The Federal Bureau of Investigation (FBI) is swooping down on the mobile spyware market. The FBI’s first arrest involved the CEO of a UK-based company that sells a spyware app to individuals who suspect their romantic partners of cheating on them.
Hammad Akbar, 31, from Lehoro, Pakistan is the CEO of StealthGenie, who was arrested by FBI over the weekend in Los Angeles for flogging StealthGenie spyware application and now faces a number of federal charges. The cell phone spyware application, known as StealthGenie, monitors victims’ phone calls, text messages, videos, emails and other communications “without detection” when it is installed on a target’s phone, according to the Department of Justice.
According to the US Department of Justice, Hammad Akbar operates a software company called InvoCode, which sells the StealthGenie spyware app online that can intercept communications to and from mobile phones including Apple, Google, and BlackBerry devices.
Once installed on the phone, it allows conversations to be monitored as they take place, enables the purchaser to call the phone and activate it at any time to monitor all surrounding conversations within a 15-foot radius, and collects the user’s incoming and outgoing email and SMS messages, incoming voicemail, address book, calendar, photographs, and videos. All of these functions are enabled without the knowledge of the user of the phone.
StealthGenie spyware application, according to the law enforcement agency, is able to:
- Record all incoming/outgoing calls.
- Intercept calls on the phone to be monitored while they take place.
- Allow the attackers to call the phone and activate the app any time in order to monitor all surrounding conversations within a 15-foot radius;
- Monitor the user’s incoming and outgoing e-mail messages, SMS messages, incoming voicemail messages, address book additions, as well as Smartphones’ calendar, photographs, and videos.
The federal prosecutors said this case is the first time that the US Department of Justice has prosecuted someone for advertising and selling mobile device spyware apps that targets adults.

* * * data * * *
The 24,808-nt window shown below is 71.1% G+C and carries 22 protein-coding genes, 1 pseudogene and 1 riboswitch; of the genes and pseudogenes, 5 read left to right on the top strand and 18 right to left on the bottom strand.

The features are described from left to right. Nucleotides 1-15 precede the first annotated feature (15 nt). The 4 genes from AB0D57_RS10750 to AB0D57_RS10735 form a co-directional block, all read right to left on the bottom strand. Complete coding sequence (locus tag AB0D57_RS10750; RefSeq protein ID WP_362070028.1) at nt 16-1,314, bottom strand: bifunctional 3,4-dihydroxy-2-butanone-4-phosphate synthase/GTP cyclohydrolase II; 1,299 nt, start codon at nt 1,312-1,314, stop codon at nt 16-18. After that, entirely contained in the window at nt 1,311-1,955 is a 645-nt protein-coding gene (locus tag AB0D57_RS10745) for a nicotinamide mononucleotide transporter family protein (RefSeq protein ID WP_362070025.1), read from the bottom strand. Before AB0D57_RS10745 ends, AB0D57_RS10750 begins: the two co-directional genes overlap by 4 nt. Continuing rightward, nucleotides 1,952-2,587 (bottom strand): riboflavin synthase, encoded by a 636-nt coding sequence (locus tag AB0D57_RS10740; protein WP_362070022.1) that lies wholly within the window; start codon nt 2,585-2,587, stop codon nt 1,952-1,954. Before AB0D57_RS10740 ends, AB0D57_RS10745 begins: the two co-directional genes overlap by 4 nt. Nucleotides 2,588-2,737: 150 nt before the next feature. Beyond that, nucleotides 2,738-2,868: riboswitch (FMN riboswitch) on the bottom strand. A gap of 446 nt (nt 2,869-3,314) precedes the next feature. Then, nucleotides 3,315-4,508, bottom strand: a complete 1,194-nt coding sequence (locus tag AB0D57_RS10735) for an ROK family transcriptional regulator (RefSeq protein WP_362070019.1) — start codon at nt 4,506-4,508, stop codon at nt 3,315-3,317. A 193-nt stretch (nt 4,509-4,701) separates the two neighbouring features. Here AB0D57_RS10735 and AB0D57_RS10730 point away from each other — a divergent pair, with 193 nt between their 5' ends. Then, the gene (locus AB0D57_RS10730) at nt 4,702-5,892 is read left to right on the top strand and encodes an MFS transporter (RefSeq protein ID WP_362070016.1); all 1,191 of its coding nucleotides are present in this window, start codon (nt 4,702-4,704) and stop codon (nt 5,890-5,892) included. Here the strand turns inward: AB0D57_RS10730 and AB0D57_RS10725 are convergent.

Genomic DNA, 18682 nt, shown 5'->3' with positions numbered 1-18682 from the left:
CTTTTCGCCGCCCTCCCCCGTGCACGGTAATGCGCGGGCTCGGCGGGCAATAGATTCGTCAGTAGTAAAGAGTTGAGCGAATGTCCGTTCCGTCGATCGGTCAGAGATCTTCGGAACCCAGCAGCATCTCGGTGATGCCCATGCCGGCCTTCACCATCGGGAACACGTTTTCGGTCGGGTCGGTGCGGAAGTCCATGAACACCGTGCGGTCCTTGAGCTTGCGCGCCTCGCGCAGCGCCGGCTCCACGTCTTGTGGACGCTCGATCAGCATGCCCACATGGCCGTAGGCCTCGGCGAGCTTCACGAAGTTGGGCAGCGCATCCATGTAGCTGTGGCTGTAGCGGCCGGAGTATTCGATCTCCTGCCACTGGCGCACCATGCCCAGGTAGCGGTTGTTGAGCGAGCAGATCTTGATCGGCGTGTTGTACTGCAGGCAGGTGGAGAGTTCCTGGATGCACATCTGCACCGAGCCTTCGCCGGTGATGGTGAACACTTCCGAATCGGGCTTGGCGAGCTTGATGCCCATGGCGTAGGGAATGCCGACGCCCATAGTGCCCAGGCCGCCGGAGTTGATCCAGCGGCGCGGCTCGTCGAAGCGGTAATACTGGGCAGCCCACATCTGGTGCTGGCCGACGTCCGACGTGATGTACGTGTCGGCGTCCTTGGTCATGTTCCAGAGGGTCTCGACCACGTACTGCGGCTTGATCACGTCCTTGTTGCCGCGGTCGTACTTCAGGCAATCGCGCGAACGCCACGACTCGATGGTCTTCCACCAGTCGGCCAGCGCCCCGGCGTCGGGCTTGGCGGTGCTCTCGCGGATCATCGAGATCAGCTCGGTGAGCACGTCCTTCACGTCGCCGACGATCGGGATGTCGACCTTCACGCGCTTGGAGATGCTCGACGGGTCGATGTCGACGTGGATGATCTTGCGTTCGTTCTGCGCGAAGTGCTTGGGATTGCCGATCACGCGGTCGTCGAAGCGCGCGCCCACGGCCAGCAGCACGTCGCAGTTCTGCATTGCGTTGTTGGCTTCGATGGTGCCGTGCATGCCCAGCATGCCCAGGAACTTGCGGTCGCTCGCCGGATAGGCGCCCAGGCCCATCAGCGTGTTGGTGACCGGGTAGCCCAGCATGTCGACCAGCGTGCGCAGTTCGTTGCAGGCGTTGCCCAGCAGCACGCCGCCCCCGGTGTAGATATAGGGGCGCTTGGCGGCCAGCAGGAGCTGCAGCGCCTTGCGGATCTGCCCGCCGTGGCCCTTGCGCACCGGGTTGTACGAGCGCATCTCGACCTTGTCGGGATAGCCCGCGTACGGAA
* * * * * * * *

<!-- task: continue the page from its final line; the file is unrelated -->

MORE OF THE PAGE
Selling spyware is not just reprehensible, it’s a crime,” Assistant Attorney General Leslie Caldwell of the Justice Department’s Criminal Division said in a statement. “Apps like StealthGenie are expressly designed for use by stalkers and domestic abusers who want to know every detail of a victim’s personal life–all without the victim’s knowledge.
FBI Reported that StealthGenie was hosted on Amazon Web Services servers in Ashburn, Virginia.
According to the indictment, the StealthGenie spyware app business plan states that the company expects at least 65 percent of its customers to be spouses who want to monitor their partners whom they suspect of having an affair. However, a disclaimer on its website says StealthGenie requires all users to use the app only in a lawful manner and discourages users against using the app for “sneaky purposes.”
Our software is designed for monitoring your children or employees on a smartphone you own or have proper consent to monitor,” says StealthGenie on a cached copy of its website, which has since been taken down by the FBI. “You must notify users of the smartphone that they are being monitored.
StealthGenie software must not be used to ‘Stalk’ or ‘Spy’ anyone,” StealthGenie adds. “StealthGenie software must not be used to monitor the smartphone of a spouse, girlfriend, boyfriend, child over 18 without their written consent.
Akbar faces indictment charges of conspiracy, sale of a surreptitious interception device, advertisement of a known interception device and advertising a device as a surreptitious interception device in US District Court for the Eastern District of Virginia.